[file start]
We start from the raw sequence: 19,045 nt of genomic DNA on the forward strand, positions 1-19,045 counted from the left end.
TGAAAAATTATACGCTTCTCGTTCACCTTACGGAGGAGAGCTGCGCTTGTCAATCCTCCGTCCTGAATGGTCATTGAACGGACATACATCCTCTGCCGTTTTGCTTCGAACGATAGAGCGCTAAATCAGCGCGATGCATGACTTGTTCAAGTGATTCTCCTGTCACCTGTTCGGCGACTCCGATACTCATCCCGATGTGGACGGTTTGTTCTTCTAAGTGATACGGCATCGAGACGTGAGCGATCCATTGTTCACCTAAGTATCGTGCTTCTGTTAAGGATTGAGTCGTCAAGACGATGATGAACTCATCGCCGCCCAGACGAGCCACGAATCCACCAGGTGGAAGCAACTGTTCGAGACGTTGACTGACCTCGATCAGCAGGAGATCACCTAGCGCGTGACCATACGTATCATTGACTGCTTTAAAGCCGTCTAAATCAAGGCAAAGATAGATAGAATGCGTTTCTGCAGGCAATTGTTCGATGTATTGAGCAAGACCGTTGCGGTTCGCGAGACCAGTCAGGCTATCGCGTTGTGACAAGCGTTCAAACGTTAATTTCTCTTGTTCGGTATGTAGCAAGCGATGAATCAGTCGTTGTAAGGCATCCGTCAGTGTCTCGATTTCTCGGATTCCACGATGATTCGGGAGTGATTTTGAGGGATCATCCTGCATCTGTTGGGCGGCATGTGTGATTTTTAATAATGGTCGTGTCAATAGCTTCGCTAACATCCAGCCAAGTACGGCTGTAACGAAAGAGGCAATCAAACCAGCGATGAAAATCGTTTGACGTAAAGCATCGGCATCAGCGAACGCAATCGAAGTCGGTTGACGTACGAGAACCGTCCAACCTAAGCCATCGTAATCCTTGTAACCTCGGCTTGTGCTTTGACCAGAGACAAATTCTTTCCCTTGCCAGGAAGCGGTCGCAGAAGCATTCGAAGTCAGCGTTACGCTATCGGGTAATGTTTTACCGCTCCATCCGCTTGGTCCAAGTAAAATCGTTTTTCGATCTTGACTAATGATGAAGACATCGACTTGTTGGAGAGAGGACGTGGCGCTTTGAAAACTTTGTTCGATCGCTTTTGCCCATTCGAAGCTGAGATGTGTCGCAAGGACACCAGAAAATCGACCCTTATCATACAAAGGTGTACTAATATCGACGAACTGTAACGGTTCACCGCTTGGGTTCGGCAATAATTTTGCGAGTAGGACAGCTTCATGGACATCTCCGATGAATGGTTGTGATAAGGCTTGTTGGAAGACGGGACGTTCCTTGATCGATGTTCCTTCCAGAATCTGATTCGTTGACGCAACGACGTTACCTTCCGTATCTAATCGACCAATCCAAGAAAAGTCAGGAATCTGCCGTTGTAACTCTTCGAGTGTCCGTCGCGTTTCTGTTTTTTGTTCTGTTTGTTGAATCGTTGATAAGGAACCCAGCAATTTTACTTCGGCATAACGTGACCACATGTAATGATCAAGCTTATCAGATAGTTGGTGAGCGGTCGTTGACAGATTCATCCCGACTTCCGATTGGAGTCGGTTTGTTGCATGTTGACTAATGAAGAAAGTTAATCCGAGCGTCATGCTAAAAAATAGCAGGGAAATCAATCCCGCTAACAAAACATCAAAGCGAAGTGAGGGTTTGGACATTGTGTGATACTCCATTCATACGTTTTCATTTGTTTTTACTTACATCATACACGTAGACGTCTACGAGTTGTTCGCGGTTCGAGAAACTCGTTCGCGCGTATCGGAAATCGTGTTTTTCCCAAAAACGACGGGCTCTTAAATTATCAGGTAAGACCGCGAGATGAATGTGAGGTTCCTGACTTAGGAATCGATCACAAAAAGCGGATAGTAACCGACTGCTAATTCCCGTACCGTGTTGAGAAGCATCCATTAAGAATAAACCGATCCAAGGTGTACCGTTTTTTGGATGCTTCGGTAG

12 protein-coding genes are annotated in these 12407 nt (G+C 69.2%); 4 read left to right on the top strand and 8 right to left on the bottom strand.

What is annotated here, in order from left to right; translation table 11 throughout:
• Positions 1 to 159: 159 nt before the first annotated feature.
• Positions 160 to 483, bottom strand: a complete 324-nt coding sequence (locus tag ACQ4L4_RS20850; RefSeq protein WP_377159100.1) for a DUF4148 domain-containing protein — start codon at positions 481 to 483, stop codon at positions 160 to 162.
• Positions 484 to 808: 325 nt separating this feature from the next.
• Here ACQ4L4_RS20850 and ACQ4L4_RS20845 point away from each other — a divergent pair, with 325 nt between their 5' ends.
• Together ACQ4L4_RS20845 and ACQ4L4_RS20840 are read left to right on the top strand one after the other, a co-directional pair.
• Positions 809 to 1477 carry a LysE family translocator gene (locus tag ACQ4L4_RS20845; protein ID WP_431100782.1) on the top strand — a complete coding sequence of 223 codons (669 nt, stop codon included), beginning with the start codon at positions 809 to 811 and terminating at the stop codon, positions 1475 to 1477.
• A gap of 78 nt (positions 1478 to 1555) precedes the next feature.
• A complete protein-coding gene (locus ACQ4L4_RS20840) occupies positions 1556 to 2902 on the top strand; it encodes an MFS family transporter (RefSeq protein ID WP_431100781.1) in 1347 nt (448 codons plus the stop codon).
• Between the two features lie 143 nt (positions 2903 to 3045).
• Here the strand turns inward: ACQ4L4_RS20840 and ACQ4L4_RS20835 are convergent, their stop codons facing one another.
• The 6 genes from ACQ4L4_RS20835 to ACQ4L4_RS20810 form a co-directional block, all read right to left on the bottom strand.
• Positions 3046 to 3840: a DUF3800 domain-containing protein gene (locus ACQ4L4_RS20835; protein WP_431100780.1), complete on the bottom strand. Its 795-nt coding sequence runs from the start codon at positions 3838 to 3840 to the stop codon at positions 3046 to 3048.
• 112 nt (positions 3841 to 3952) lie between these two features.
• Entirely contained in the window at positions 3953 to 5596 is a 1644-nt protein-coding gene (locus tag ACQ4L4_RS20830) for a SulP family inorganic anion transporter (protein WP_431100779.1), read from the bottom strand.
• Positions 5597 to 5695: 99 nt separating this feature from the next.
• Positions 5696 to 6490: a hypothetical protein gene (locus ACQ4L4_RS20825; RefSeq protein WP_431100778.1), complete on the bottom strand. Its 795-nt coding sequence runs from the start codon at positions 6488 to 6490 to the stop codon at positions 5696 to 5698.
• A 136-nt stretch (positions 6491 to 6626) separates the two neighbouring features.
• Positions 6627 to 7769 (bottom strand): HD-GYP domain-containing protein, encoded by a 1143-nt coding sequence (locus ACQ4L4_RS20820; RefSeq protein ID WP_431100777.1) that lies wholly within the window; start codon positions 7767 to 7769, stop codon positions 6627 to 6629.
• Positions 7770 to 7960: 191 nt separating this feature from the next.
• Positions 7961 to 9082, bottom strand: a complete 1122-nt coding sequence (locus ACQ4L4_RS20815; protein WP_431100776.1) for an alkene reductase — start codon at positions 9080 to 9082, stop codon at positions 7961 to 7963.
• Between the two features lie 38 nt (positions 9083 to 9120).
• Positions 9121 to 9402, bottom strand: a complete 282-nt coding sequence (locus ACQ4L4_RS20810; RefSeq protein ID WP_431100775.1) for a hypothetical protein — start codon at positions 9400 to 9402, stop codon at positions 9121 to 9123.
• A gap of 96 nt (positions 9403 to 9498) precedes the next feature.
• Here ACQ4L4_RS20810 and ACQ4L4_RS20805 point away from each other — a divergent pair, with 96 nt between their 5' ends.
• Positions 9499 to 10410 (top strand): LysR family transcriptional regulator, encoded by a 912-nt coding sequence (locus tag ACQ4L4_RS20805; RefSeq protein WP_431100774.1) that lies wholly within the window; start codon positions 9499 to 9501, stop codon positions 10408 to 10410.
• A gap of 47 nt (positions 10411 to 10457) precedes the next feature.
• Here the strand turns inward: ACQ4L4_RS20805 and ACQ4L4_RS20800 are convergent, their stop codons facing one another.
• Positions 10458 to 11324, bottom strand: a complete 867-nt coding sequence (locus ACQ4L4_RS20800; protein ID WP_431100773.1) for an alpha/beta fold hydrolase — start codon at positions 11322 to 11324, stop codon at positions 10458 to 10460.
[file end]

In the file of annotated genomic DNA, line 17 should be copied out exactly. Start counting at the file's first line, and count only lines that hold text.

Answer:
• 112 nt (positions 3841 to 3952) lie between these two features.